- Three quarters of NEDs believe executive remuneration is too high
- Reward is not sufficiently linked to performance
As media and shareholder scrutiny of top pay gathers pace, non-executive directors (NEDs) at the UK’s leading companies agree that executive reward is too high, according to new research from global management consultancy, Hay Group.
In addition, NEDs express serious concern that remuneration committees are not effectively linking pay with business performance.
Hay Group’s new study, The Trouble With Executive Pay, interviewed 60 NEDs currently serving on FTSE 350 remuneration committees. This study is the first to examine the views of this particular stakeholder group in detail.
A high price to pay?
Almost three quarters (73 per cent) of NEDs agree with the popular view that remuneration is too high.
The overwhelming majority (87 per cent) state that executive reward needs to change. However there was no consensus view on the nature or extent of the changes required.
Jon Dymond, Director at Hay Group comments: “More astute committees are starting to realise that forever chasing the median is not the answer to setting executive pay. Rather a more bespoke approach to reward, better shareholder engagement and more effective communication are sorely needed.”
The missing link
High executive pay is not the only point of concern and many NEDs say that committees are failing to link pay to performance.
Almost nine in ten NEDs (87 per cent) state that the connection with performance is insufficient, with the majority (56 per cent) agreeing that remuneration committees have become less effective at linking pay with performance for senior leaders.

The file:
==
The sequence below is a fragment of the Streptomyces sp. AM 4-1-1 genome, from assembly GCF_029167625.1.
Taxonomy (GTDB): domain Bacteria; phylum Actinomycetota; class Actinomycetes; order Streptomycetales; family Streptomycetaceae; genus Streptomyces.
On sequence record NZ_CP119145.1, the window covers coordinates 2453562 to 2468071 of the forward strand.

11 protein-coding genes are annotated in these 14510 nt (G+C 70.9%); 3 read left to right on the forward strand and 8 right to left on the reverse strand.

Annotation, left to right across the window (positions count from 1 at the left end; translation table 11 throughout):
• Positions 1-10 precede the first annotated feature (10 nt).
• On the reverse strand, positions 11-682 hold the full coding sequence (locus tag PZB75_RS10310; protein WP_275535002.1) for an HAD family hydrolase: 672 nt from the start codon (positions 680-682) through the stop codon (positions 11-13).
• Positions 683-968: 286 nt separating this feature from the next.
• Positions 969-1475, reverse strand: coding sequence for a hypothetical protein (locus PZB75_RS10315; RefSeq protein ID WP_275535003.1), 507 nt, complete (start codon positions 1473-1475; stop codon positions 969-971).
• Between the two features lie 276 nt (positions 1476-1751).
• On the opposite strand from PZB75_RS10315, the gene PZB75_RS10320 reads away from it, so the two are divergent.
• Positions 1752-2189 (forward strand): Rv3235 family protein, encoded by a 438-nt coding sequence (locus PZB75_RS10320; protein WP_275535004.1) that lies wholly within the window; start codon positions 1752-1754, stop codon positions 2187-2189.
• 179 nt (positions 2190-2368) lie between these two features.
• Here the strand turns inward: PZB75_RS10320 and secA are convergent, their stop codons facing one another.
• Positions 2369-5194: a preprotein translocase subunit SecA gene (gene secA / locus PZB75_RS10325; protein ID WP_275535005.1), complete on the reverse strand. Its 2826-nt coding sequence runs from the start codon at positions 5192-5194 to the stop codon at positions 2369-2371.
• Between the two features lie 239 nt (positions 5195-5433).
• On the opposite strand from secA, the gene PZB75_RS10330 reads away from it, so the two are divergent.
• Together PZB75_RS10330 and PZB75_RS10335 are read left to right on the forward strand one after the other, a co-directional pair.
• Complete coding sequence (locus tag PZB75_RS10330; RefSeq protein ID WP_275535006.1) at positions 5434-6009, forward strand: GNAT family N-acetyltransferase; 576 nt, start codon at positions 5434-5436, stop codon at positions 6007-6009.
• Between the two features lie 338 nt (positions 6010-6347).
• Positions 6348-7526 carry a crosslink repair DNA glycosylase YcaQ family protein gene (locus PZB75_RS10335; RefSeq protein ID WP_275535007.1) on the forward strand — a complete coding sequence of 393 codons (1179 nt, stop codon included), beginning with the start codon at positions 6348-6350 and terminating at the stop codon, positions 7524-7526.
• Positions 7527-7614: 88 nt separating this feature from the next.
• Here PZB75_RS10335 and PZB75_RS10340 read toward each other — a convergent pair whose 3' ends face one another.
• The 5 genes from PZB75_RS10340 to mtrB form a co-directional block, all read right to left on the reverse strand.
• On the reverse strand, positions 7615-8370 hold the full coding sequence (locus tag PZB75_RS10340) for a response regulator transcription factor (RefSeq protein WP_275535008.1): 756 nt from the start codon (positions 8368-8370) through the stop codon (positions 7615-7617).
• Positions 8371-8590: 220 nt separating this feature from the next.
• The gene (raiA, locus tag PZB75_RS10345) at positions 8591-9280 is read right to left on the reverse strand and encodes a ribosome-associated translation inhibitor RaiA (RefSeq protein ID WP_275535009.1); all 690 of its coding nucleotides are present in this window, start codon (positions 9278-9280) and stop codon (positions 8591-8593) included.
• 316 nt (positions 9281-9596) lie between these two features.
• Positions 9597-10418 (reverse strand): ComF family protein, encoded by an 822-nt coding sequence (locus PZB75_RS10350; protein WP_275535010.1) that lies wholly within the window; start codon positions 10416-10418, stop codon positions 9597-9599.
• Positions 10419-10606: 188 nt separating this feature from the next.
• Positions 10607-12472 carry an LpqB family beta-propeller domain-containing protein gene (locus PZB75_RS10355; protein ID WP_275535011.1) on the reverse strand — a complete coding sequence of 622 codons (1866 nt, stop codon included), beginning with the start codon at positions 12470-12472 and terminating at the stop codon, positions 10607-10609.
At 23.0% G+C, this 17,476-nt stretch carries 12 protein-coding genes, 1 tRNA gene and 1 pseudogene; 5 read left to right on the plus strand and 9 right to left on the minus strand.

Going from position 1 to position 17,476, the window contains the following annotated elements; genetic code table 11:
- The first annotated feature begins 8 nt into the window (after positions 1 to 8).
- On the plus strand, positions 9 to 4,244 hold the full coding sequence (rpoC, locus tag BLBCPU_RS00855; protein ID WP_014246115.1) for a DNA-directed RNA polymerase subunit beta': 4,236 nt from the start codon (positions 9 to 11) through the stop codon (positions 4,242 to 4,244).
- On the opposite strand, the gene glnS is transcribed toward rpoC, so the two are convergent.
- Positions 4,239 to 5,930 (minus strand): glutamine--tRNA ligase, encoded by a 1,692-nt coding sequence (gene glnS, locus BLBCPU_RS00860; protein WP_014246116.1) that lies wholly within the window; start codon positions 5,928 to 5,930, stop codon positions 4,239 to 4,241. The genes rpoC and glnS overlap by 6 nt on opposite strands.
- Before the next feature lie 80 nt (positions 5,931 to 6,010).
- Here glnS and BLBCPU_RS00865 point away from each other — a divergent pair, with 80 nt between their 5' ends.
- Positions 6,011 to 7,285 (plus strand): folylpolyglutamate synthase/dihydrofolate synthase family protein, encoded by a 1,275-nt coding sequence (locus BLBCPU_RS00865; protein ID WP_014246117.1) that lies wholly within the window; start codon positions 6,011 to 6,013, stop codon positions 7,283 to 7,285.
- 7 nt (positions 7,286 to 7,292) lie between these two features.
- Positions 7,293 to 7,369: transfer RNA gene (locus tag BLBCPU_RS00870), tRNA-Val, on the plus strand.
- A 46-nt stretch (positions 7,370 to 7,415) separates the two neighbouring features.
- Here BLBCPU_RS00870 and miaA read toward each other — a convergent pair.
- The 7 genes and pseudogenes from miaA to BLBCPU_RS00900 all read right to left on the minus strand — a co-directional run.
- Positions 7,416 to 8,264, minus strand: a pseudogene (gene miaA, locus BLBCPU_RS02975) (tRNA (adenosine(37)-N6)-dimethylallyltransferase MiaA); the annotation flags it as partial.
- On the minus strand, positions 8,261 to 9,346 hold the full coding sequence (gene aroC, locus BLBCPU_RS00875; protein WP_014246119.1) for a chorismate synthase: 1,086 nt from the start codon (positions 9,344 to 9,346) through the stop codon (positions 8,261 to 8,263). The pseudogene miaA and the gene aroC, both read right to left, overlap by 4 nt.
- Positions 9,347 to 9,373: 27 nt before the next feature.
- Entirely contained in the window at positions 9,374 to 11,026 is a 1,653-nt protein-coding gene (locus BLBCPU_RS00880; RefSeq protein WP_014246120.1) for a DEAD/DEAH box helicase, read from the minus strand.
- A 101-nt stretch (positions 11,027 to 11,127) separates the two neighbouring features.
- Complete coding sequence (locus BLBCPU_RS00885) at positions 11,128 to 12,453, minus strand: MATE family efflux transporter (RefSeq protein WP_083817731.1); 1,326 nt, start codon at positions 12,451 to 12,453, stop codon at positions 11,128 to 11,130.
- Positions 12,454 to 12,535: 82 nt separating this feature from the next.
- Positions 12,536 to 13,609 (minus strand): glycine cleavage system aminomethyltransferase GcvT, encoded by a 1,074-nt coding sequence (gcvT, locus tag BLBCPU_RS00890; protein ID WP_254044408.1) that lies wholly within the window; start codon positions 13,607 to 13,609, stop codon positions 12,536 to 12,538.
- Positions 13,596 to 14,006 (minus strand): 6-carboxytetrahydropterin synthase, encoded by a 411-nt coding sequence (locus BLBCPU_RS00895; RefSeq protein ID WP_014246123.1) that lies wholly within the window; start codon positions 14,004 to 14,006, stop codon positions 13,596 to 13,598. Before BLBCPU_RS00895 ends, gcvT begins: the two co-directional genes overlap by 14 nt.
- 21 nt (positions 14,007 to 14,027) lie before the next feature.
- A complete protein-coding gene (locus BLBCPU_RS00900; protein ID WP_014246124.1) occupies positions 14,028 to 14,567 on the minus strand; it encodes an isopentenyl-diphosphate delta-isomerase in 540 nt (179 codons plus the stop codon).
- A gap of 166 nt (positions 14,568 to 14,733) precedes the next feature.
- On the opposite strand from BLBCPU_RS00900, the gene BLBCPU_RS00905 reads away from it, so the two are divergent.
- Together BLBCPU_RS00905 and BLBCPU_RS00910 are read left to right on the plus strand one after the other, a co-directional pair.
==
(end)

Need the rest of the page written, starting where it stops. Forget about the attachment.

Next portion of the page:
“When performance is good, we want to reward. When performance is poor, we want to encourage,” one interviewee explained: “Frankly, we need to toughen up.”
Jon Dymond comments: “Clearly, performance is about more than generic financial metrics and short-term share price outcomes. Remuneration committees need to take a clear view on what performance means for the specific organisation given its maturity, sector, strategy and culture and then develop incentive plans that align to that vision.
“There is always a trade-off between pay for performance and the retention of executive talent but committees need to consider this much more explicitly.”
Squaring the circle
With NEDs seemingly no more content with executive pay than the investors behind the shareholder spring, could there be a point of agreement?
Jon Dymond comments: “The two things that all parties – investors, NEDs and executives – seem to agree with is that pay needs to reflect the nature and circumstances of the organisation and that high pay is only justified by high performance.
“This could be the foundation for a new, better approach to executive pay. However it will mean a change in behaviour on the part of committees with external pay comparisons taking a much less prominent place than hitherto.”